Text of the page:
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Is SIMEC Atlantis Energy Limited's (LON:SAE) 20% ROE Better Than Average?

While some investors are already well versed in financial metrics (hat tip), this article is for those who would like to learn about Return On Equity (ROE) and why it is important. To keep the lesson grounded in practicality, we'll use ROE to better understand SIMEC Atlantis Energy Limited (LON:SAE).

ROE or return on equity is a useful tool to assess how effectively a company can generate returns on the investment it received from its shareholders. In simpler terms, it measures the profitability of a company in relation to shareholder's equity.

See our latest analysis for SIMEC Atlantis Energy

How Do You Calculate Return On Equity?

ROE can be calculated by using the formula:

Return on Equity = Net Profit (from continuing operations) ÷ Shareholders' Equity

So, based on the above formula, the ROE for SIMEC Atlantis Energy is:

20% = UK£2.0m ÷ UK£10m (Based on the trailing twelve months to June 2023).

The 'return' is the amount earned after tax over the last twelve months. Another way to think of that is that for every £1 worth of equity, the company was able to earn £0.20 in profit.

Does SIMEC Atlantis Energy Have A Good ROE?

By comparing a company's ROE with its industry average, we can get a quick measure of how good it is. Importantly, this is far from a perfect measure, because companies differ significantly within the same industry classification. As you can see in the graphic below, SIMEC Atlantis Energy has a higher ROE than the average (13%) in the Electrical industry.

roe
roe

That's clearly a positive. Bear in mind, a high ROE doesn't always mean superior financial performance. Aside from changes in net income, a high ROE can also be the outcome of high debt relative to equity, which indicates risk. Our risks dashboardshould have the 4 risks we have identified for SIMEC Atlantis Energy.

Why You Should Consider Debt When Looking At ROE

Most companies need money -- from somewhere -- to grow their profits. That cash can come from retained earnings, issuing new shares (equity), or debt. In the first two cases, the ROE will capture this use of capital to grow. In the latter case, the debt required for growth will boost returns, but will not impact the shareholders' equity. In this manner the use of debt will boost ROE, even though the core economics of the business stay the same.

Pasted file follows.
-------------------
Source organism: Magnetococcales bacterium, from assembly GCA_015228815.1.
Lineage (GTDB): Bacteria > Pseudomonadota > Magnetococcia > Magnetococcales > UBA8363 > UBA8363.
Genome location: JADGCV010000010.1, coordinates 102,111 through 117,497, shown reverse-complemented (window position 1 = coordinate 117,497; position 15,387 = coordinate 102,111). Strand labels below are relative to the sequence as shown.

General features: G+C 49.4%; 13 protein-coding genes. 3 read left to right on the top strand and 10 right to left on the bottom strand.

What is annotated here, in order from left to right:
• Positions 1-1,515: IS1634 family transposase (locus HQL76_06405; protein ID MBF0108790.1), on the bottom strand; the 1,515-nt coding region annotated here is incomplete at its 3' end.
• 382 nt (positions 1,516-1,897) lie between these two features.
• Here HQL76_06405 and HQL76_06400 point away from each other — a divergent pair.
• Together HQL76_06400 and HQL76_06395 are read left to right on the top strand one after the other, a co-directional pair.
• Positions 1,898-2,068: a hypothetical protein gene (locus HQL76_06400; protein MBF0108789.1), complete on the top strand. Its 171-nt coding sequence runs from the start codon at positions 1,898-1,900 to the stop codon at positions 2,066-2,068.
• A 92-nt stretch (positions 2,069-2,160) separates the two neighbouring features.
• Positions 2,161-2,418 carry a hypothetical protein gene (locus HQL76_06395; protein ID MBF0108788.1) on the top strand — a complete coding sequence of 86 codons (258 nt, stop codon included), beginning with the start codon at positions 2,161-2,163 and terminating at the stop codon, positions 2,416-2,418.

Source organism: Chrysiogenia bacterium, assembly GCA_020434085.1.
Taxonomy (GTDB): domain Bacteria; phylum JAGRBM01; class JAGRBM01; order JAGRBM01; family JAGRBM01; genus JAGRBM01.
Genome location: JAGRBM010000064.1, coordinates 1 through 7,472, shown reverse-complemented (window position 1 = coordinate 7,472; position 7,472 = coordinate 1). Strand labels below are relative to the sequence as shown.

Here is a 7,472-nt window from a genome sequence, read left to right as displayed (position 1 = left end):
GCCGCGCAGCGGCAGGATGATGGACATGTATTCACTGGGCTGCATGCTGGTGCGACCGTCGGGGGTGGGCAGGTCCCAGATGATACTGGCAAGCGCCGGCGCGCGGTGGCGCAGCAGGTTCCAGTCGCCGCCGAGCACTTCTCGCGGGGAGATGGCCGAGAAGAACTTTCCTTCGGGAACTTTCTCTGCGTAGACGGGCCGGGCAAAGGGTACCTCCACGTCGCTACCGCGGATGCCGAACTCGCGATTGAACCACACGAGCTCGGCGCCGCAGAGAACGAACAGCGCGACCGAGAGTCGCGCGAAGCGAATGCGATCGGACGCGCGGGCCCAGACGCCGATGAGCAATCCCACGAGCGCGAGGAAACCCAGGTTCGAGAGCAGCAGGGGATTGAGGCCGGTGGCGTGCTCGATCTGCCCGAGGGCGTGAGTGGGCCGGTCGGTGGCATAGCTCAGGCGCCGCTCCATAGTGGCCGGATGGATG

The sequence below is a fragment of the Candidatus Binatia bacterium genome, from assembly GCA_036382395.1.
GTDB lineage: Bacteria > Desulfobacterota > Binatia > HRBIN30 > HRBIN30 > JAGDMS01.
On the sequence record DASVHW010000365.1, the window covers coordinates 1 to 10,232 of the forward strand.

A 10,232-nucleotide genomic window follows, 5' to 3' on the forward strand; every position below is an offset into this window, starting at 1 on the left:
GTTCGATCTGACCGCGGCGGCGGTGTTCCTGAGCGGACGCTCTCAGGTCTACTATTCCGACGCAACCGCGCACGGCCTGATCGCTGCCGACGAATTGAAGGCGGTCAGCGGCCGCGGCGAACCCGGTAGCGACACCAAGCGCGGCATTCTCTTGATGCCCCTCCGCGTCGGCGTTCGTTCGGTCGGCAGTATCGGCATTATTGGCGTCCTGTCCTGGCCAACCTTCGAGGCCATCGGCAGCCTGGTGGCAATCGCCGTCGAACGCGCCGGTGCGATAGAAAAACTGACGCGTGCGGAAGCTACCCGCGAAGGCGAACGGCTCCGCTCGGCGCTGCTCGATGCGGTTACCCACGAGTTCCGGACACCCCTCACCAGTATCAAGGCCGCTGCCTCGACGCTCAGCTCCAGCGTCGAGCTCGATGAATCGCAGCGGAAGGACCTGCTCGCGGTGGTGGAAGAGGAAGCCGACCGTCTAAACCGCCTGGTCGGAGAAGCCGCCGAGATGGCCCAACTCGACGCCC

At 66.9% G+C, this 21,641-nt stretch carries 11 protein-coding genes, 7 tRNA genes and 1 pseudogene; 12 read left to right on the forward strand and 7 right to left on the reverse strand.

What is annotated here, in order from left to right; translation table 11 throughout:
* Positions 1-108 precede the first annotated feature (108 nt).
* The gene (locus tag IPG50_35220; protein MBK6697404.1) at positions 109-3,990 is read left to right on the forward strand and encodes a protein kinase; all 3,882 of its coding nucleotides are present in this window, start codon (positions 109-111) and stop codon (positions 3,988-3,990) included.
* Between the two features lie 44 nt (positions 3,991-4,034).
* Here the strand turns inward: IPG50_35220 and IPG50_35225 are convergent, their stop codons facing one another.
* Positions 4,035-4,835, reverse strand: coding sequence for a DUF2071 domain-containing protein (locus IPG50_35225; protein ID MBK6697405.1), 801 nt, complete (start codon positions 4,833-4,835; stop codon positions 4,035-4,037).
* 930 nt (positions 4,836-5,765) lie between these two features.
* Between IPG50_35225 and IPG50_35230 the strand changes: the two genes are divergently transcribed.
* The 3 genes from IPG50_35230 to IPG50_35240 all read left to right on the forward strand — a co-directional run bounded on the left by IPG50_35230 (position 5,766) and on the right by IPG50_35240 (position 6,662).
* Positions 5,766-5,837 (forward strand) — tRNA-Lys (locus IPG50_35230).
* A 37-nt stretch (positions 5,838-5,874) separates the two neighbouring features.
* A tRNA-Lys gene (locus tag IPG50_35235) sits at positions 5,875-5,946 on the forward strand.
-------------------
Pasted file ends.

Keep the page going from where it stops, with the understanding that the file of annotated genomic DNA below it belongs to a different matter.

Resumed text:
SIMEC Atlantis Energy's Debt And Its 20% ROE

It seems that SIMEC Atlantis Energy uses a huge volume of debt to fund the business, since it has an extremely high debt to equity ratio of 5.19. Its ROE is decent, but once I consider all the debt, I'm not really impressed.

Summary

Return on equity is a useful indicator of the ability of a business to generate profits and return them to shareholders. A company that can achieve a high return on equity without debt could be considered a high quality business. If two companies have the same ROE, then I would generally prefer the one with less debt.

But ROE is just one piece of a bigger puzzle, since high quality businesses often trade on high multiples of earnings. It is important to consider other factors, such as future profit growth -- and how much investment is required going forward. Check the past profit growth by SIMEC Atlantis Energy by looking at this visualization of past earnings, revenue and cash flow.

Of course, you might find a fantastic investment by looking elsewhere. So take a peek at this free list of interesting companies.

Have feedback on this article? Concerned about the content? Get in touch with us directly. Alternatively, email editorial-team (at) simplywallst.com.

This article by Simply Wall St is general in nature. We provide commentary based on historical data and analyst forecasts only using an unbiased methodology and our articles are not intended to be financial advice. It does not constitute a recommendation to buy or sell any stock, and does not take account of your objectives, or your financial situation. We aim to bring you long-term focused analysis driven by fundamental data. Note that our analysis may not factor in the latest price-sensitive company announcements or qualitative material. Simply Wall St has no position in any stocks mentioned.

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